However, many forensic examiners may not be aware of the operations that occur on the hard drive when an HPA is created or removed, or be aware of the locations on the drive that are changed by those operations. They may also not be aware that removing an HPA is an alteration to the hard drive. In the final section of this article we will discuss the specific changes that are made to the hard drive and the implications this has for the forensic process.

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be obtained from the ACE Laboratories website4. Through the use of the supplied adapters, drives of any storage capacity, of any physical size, or in any combination of SATA or PATA interfaces, can be connected to the data and power leads that extend from the PC-3000 cards.

Drives can be independently designated as source or destination drives. The drives are independently controlled, and it is possible to designate both drives as source drives, if desired, and to switch between them. Using the PC-3000 interface, drives can also be mounted and made accessible to the host operating system.

HPA Creation Typically, computer manufacturers use proprietary software tools to create HPAs and to write diagnostic and recovery software to that area of the hard drive. The HPA becomes accessible during boot when permitted by the BIOS and the proprietary HPA-aware tools installed by the manufacturer. These tools make alterations to the MBR, and write an object containing configuration information, called the BEER (Boot Engineering Extension Record) to the last sector of the drive5. The specification for this is called PARTIES (Protected Area Run Time Interface Extension Services) 6.

In order to assess the ability of the PC-3000 to analyze the HPA, we first needed to create one, and put a partition with some data into it. Not having access to the tools used by the computer manufacturers, we used a manual process that did not insert any special instructions into the MBR or write a BEER to the last sector. Since those changes are only needed to make the HPA accessible during boot, they would have had no effect on our results. Here we briefly outline the process we used to create an HPA. The details have been posted on the Circle Hook Data Recovery website7.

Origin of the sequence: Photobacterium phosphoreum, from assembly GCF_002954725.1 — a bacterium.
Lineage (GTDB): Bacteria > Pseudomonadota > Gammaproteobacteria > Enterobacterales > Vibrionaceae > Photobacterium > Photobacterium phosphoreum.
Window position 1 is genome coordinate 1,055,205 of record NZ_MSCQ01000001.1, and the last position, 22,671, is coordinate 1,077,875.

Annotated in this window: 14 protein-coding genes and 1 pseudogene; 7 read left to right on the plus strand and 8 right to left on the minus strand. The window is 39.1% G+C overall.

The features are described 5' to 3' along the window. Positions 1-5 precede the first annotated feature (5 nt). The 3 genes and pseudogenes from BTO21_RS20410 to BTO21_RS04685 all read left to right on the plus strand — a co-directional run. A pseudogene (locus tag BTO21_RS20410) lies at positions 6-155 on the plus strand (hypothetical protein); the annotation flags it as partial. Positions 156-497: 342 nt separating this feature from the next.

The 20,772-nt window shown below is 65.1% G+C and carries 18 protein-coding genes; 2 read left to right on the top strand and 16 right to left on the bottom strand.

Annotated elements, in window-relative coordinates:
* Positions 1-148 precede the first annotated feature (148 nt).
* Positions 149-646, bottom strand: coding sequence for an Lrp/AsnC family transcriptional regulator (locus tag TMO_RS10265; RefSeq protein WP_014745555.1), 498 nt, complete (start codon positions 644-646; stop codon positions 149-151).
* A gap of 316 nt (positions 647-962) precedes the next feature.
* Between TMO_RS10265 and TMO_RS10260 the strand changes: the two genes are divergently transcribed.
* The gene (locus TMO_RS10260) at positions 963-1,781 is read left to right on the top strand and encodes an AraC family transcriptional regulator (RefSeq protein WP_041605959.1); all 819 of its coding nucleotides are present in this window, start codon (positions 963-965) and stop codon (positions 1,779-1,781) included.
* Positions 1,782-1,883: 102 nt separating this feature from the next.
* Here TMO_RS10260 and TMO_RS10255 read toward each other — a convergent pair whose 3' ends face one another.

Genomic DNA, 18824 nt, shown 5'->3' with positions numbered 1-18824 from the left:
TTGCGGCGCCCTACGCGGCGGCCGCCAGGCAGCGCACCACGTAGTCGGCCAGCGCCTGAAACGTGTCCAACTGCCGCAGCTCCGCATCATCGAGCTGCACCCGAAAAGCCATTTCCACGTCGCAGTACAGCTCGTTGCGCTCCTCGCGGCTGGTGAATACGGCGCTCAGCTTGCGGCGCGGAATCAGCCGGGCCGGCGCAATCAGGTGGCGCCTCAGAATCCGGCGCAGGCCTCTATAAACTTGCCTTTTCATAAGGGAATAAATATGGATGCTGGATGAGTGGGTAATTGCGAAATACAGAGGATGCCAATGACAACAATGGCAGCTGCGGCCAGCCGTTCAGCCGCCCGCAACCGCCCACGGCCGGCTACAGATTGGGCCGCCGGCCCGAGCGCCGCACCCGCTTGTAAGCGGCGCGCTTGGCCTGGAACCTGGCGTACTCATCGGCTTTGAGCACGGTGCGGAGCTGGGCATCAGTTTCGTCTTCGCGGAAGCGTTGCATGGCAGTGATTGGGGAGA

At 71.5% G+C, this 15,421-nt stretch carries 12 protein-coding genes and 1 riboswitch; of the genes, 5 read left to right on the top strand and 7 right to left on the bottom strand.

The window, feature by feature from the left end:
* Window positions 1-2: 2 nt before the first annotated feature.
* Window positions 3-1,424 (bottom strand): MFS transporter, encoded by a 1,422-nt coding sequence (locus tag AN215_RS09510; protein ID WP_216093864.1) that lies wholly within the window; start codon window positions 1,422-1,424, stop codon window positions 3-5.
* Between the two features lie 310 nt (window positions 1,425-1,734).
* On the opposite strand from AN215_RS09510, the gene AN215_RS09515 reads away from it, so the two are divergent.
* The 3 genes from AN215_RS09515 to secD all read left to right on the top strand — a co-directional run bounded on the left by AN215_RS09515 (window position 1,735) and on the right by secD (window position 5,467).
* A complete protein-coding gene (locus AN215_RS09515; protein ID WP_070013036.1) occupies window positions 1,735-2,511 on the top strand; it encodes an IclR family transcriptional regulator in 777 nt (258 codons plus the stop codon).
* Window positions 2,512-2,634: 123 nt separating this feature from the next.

On a clean 2.5”, nominally 120 GB Samsung drive (Model: HM121H), we created two NTFS partitions: a normal data partition and a hidden data partition, in the following manner. Noting that the full capacity of the drive was 234,441,647 sectors (maximum LBA is 234,441,647), we used the PC-3000 to create an HPA that began at LBA 150,000,002. Using Windows XP, we created a normal partition in the space below LBA 150,000,002, and added a file there. We then used the PC-3000 to remove the HPA. Returning the drive to Windows XP; we put a partition in the formerly hidden area starting at LBA 150,000,001, and extended it to the end of the drive.

We copied a different file there. We then returned the drive to the PC-3000 and re-created the http://www.acelaboratory.com/pc3000.udma.php 5 nd Computer Evidence: Collection and Preservation. 2 Edition. Christopher L. T. Brown. Course Technology PTR.


Protected Area Run Time Interface Extension Services. T13/1367D Revision 3. American National Standard Information Systems. 2000.

CircleHookDR.com 3|Page Copyright 2012 – Richard C. Leickly and David K. Angell Applications of Data Recovery Tools to Digital Forensics: Analyzing the Host Protected Area with the PC-3000 HPA at LBA 150,000,002. Using a hex editor, we removed the entry for the second partition from the MBR. This last step prevented Windows XP from seeing the partition—making it a hidden partition. Without that last step, the partition’s existence was reported to the operating system, but its size was 0 bytes. It was unusable, but it wasn’t hidden.

In summary, we prepared a drive with two partitions: one normal data partition and one hidden data partition. The normal partition extended from LBA 0 to LBA 150,000,001; the hidden partition was approximately 40 GB and extended from LBA 150,000,002 to the end of the drive— LBA 234,441,647. Each partition contained a single unique jpeg image file. This drive was used for all subsequent analyses. We attached the drive attached to the PC-3000 to analyze the HPA we had created.

Results The PC-3000 does not explicitly indicate the ATA commands that it uses. However, from the ATA specifications, we know which ATA commands are available and what they do. In the following paragraphs, we indicate the relevant ATA commands that are involved because it clarifies the actions performed by the PC-3000.